When Arsenal visited Paris earlier in the season, we escaped with a point and our tails firmly between our legs.
We were overawed for long periods, out-thought, and out-worked by a rampant home side and had David Ospina to thank for keeping us in the game until, late on, we were able to steal a share of the spoils.
The draw also owed much to the ineptitude – at least on that occasion – of South American striker Edinson Cavani, who missed at least four excellent chances to extend the host’s lead.
Despite all the negatives around the match, however, it did turn out to be something of a turning point for the squad, which subsequently went on a strong run that has propelled us towards the top end of both domestic and European league tables.
Quite how far we have progressed will be revealed this evening when we welcome PSG to London for the all-important return fixture, the result of which will almost certainly decide who wins the Champions League group.
There was much that was poor about the way we set up and performed against PSG, and there was a good deal of fortune about the result.
But tonight offers Arsene Wenger’s men the chance to demonstrate quite what they have learned and how they have adapted in those intervening two months or so.
Defensively we are much more resolute and working effectively as a team to nullify our opposition. In attack we have shown a real killer instinct this season, making the most of chances we would undoubtedly have spurned in seasons gone by.
The visit of PSG represents the perfect opportunity to test ourselves and measure our progression and it should be an opportunity the team is relishing.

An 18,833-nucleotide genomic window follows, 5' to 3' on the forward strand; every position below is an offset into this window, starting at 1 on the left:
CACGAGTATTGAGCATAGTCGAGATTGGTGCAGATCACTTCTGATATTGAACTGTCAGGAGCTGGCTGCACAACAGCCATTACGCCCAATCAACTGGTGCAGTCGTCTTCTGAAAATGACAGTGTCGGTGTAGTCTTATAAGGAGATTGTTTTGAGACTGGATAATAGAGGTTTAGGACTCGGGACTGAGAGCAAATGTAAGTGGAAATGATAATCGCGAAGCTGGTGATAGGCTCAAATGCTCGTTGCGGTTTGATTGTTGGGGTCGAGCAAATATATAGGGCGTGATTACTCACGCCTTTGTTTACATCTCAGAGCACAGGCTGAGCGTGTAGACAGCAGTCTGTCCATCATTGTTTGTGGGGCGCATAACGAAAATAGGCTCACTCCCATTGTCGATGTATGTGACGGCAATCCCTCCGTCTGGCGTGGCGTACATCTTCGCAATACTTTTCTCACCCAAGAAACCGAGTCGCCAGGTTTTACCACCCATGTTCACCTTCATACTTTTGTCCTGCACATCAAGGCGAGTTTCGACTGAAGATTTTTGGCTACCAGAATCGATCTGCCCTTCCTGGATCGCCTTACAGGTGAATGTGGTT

There is no room tonight for the sort of trepidation we saw at Old Trafford and, indeed, in Paris. That’s not to say we should be suicidal and over-expose ourselves, but we should be playing with the sort of freedom that makes us such a threat.
We should look to take the game to the visitors and, to do that, we must ensure that our ball players are as involved as they can be. That means, in my eyes, bringing Granit Xhaka into the starting line-up, at the expense of Mohamed Elneny. There is nothing wrong with the way Elneny plays – he is an excellent defensive midfielder – but he simply cannot be paired with Francis Coquelin, the partnership is stifling to our attacking ambitions.
We must also see Alex Iwobi restored to the left wing, in place of Aaron Ramsey. I agree with the prevailing wisdom when it comes to the Welshman; he either plays in the centre of midfield or he doesn’t play. Putting him on either wing is a waste of his talent and renders him almost ineffectual in the big games. I appreciate that he can add some defensive stability in a way that Iwobi isn’t able at the moment, but this is a game we need to win, not one in which we need to consolidate and build.
All things considered, I can see this one being a real ripper of a match, featuring two progressive, attacking sides that play at a high tempo and boast a wealth of talent.
I don’t see us making the same mistakes tonight as did in the first meeting of the sides and for that reason I am confident. What we cannot do, however, is give Cavani the same number and quality of chances he was afforded in the first match, because you can be sure that he also won’t make the same mistakes as he did in Paris.